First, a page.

As I wrapped my time at Reading Partners, the way we interacted with students shifted enormously. My time with students came to an end earlier than expected. The way I interacted with community partners became part of my virtual reality.
The past nine months of working for Year Up New York | New Jersey have been busy, busy, busy. Between my work with the alumni community, our students, and analyzing data to provide suggestions to continue improving our program and support, I have been trusted to take on more and more high-level tasks within the organization.
On a rainy Tuesday morning, my coworker and I lugged our Jumpstart bags stuffed with books and craft supplies to a Brooklyn preschool. Though I had already coordinated many such events since I started my role six months ago, I still felt anticipation as I imagined how the children and teachers might respond to the books and activity. Like always, however, the skilled teachers made the event a breeze, catching tantrums before they escalated and prompting the students with thoughtful questions about the book.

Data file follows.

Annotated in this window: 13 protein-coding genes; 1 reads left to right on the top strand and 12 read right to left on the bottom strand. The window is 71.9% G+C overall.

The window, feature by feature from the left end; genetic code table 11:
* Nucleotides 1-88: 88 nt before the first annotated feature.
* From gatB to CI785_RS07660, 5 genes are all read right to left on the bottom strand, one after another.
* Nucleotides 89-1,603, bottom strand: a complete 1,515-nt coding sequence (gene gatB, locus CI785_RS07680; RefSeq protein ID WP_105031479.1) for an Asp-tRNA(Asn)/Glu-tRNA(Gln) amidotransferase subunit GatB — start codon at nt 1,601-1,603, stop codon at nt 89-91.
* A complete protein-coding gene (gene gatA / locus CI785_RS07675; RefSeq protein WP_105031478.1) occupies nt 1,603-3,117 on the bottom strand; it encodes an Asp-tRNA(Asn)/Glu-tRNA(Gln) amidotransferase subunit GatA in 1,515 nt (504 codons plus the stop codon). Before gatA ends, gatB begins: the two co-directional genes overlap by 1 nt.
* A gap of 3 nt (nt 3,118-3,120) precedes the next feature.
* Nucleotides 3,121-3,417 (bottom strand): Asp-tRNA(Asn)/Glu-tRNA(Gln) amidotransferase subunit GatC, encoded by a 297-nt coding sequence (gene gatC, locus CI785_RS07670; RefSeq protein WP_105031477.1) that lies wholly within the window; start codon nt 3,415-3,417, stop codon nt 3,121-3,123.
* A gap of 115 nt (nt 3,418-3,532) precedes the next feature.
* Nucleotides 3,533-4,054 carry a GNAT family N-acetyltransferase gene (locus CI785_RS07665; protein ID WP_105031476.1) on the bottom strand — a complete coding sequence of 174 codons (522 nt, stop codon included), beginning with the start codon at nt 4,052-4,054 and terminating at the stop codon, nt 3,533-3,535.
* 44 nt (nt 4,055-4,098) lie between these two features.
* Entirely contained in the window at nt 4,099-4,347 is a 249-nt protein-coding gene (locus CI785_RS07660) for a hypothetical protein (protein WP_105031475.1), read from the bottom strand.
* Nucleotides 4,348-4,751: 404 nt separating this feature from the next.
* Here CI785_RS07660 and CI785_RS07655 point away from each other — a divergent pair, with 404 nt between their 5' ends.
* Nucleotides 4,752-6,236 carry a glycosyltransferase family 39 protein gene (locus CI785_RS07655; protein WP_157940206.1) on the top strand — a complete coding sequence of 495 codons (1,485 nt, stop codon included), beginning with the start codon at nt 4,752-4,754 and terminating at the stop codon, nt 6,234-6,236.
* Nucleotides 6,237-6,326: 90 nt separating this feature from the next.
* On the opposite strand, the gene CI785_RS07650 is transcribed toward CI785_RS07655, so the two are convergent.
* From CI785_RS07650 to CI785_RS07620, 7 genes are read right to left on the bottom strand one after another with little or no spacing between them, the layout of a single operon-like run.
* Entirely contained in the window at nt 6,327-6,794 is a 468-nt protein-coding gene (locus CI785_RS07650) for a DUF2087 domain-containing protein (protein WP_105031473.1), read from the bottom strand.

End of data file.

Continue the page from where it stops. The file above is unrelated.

My time at Playworks New England has been a transformative experience! At the beginning of my fellowship term, I had a difficult time transitioning from my place of origin in New York City to moving to Boston, a city new to me. I did not have relatives and had very few friends who were in the Boston area. With the support of Playworks, my co-workers quickly became my friends and some even that I could confide in. My position at Playworks has challenged me beyond my comfort zone as it has encouraged me to practice leadership skills and hone strengths that I didn’t know existed in myself.
When I tell people about the advising half of my work, I usually give a one-liner along the lines of, “I advise students about financial aid and college affordability, but it’s virtual so I’m mostly texting them.” This tends to receive many raised eyebrows, which only raise higher when I go on to explain that I have hundreds of students in my caseload.
As I thought about my “next step” during my senior year at Northwestern University, pursuing a fellowship seemed like a good option. It’s not like I totally understood what a fellowship entailed – but many professors, career advisors, and Northwestern alumni encouraged undergraduates to apply.READ MORE